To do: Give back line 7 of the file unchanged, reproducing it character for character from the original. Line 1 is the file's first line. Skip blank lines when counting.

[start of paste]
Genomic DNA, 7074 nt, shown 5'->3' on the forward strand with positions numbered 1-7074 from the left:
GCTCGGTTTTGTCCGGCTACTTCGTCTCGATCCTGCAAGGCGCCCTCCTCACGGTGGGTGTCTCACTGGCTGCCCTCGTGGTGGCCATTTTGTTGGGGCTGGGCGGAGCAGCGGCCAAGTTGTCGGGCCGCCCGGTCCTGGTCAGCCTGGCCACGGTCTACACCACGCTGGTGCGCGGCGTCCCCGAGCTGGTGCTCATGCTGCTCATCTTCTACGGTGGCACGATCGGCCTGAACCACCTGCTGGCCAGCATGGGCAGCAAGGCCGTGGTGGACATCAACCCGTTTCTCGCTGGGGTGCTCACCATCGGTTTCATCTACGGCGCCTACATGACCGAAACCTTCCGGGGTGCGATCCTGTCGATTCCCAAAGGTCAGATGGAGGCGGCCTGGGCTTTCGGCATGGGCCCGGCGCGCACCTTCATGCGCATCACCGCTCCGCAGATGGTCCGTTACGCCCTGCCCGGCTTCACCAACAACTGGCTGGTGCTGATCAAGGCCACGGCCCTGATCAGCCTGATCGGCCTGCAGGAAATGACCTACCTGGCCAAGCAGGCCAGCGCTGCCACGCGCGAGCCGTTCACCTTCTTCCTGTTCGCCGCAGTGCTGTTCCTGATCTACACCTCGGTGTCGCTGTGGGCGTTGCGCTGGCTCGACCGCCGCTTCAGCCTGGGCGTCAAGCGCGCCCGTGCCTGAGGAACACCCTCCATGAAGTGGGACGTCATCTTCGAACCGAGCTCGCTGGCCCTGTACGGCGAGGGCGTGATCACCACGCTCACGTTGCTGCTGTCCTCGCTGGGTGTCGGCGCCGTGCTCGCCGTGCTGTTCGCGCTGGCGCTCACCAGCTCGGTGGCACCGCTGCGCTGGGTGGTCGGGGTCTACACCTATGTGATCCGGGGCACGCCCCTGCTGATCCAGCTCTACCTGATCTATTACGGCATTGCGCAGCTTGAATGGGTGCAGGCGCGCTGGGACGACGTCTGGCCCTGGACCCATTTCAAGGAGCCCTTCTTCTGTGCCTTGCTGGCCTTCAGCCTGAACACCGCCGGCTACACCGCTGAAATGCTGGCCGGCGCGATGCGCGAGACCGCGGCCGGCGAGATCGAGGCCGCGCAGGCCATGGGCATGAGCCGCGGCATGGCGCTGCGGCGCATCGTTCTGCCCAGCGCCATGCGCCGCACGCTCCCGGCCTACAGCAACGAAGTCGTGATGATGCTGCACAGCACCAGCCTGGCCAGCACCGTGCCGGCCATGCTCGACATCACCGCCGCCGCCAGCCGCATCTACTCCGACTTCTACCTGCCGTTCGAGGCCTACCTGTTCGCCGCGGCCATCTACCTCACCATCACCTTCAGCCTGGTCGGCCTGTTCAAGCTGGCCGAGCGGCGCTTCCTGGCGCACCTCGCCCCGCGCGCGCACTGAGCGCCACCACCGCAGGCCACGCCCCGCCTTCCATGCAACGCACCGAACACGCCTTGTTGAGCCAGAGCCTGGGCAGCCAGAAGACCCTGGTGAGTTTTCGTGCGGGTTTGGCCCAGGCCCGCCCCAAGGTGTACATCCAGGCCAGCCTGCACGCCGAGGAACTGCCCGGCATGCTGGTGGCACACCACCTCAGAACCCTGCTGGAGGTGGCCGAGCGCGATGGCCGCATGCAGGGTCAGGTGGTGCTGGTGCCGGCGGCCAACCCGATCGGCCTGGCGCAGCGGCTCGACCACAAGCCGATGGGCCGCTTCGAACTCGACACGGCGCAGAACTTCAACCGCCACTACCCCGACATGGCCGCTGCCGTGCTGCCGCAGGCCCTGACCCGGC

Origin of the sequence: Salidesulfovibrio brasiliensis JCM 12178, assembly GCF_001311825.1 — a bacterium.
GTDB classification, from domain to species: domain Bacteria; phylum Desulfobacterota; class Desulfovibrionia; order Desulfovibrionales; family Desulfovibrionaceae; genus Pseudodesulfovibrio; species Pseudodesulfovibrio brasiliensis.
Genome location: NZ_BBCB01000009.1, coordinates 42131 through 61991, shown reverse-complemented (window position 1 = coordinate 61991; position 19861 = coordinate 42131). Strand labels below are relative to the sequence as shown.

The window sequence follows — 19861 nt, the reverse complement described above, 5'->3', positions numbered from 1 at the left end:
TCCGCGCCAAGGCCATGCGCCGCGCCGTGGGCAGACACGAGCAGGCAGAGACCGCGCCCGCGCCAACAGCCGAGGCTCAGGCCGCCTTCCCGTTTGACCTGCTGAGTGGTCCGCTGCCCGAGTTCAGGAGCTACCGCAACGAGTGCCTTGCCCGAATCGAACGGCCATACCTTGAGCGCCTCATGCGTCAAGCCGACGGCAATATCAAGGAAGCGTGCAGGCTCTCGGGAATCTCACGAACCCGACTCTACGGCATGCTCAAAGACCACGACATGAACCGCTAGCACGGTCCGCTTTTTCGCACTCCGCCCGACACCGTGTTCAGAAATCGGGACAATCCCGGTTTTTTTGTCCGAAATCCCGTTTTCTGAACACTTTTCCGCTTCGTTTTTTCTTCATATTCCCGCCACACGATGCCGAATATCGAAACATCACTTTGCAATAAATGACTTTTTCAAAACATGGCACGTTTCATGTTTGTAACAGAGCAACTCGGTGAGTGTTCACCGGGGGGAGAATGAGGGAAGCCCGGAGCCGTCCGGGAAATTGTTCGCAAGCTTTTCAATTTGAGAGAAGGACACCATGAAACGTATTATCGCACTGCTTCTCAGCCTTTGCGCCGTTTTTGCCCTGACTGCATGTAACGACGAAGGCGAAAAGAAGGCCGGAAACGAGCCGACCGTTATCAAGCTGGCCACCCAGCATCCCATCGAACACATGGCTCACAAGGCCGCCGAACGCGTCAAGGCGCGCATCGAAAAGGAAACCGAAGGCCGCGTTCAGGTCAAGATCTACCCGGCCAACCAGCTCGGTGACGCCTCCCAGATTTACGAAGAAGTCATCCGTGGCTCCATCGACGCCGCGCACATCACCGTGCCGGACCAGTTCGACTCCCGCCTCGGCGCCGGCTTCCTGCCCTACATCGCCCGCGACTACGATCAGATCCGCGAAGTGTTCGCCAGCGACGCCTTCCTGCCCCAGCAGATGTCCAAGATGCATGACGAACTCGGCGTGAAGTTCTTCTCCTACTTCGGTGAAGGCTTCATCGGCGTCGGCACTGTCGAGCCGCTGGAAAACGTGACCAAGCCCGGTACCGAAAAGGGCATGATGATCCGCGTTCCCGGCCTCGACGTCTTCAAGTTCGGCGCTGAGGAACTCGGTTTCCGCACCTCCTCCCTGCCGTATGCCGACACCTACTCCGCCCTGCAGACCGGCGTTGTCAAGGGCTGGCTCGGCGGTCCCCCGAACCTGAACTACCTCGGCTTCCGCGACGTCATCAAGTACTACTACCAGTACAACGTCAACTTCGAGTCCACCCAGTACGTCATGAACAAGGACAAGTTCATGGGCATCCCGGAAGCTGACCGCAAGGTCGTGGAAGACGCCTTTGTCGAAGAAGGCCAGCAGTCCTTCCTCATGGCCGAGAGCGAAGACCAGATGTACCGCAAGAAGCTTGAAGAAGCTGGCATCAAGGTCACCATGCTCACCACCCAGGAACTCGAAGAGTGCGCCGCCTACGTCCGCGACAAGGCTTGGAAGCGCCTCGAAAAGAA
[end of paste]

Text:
TCCGCGCCAAGGCCATGCGCCGCGCCGTGGGCAGACACGAGCAGGCAGAGACCGCGCCCGCGCCAACAGCCGAGGCTCAGGCCGCCTTCCCGTTTGACCTGCTGAGTGGTCCGCTGCCCGAGTTCAGGAGCTACCGCAACGAGTGCCTTGCCCGAATCGAACGGCCATACCTTGAGCGCCTCATGCGTCAAGCCGACGGCAATATCAAGGAAGCGTGCAGGCTCTCGGGAATCTCACGAACCCGACTCTACGGCATGCTCAAAGACCACGACATGAACCGCTAGCACGGTCCGCTTTTTCGCACTCCGCCCGACACCGTGTTCAGAAATCGGGACAATCCCGGTTTTTTTGTCCGAAATCCCGTTTTCTGAACACTTTTCCGCTTCGTTTTTTCTTCATATTCCCGCCACACGATGCCGAATATCGAAACATCACTTTGCAATAAATGACTTTTTCAAAACATGGCACGTTTCATGTTTGTAACAGAGCAACTCGGTGAGTGTTCACCGGGGGGAGAATGAGGGAAGCCCGGAGCCGTCCGGGAAATTGTTCGCAAGCTTTTCAATTTGAGAGAAGGACACCATGAAACGTATTATCGCACTGCTTCTCAGCCTTTGCGCCGTTTTTGCCCTGACTGCATGTAACGACGAAGGCGAAAAGAAGGCCGGAAACGAGCCGACCGTTATCAAGCTGGCCACCCAGCATCCCATCGAACACATGGCTCACAAGGCCGCCGAACGCGTCAAGGCGCGCATCGAAAAGGAAACCGAAGGCCGCGTTCAGGTCAAGATCTACCCGGCCAACCAGCTCGGTGACGCCTCCCAGATTTACGAAGAAGTCATCCGTGGCTCCATCGACGCCGCGCACATCACCGTGCCGGACCAGTTCGACTCCCGCCTCGGCGCCGGCTTCCTGCCCTACATCGCCCGCGACTACGATCAGATCCGCGAAGTGTTCGCCAGCGACGCCTTCCTGCCCCAGCAGATGTCCAAGATGCATGACGAACTCGGCGTGAAGTTCTTCTCCTACTTCGGTGAAGGCTTCATCGGCGTCGGCACTGTCGAGCCGCTGGAAAACGTGACCAAGCCCGGTACCGAAAAGGGCATGATGATCCGCGTTCCCGGCCTCGACGTCTTCAAGTTCGGCGCTGAGGAACTCGGTTTCCGCACCTCCTCCCTGCCGTATGCCGACACCTACTCCGCCCTGCAGACCGGCGTTGTCAAGGGCTGGCTCGGCGGTCCCCCGAACCTGAACTACCTCGGCTTCCGCGACGTCATCAAGTACTACTACCAGTACAACGTCAACTTCGAGTCCACCCAGTACGTCATGAACAAGGACAAGTTCATGGGCATCCCGGAAGCTGACCGCAAGGTCGTGGAAGACGCCTTTGTCGAAGAAGGCCAGCAGTCCTTCCTCATGGCCGAGAGCGAAGACCAGATGTACCGCAAGAAGCTTGAAGAAGCTGGCATCAAGGTCACCATGCTCACCACCCAGGAACTCGAAGAGTGCGCCGCCTACGTCCGCGACAAGGCTTGGAAGCGCCTCGAAAAGAA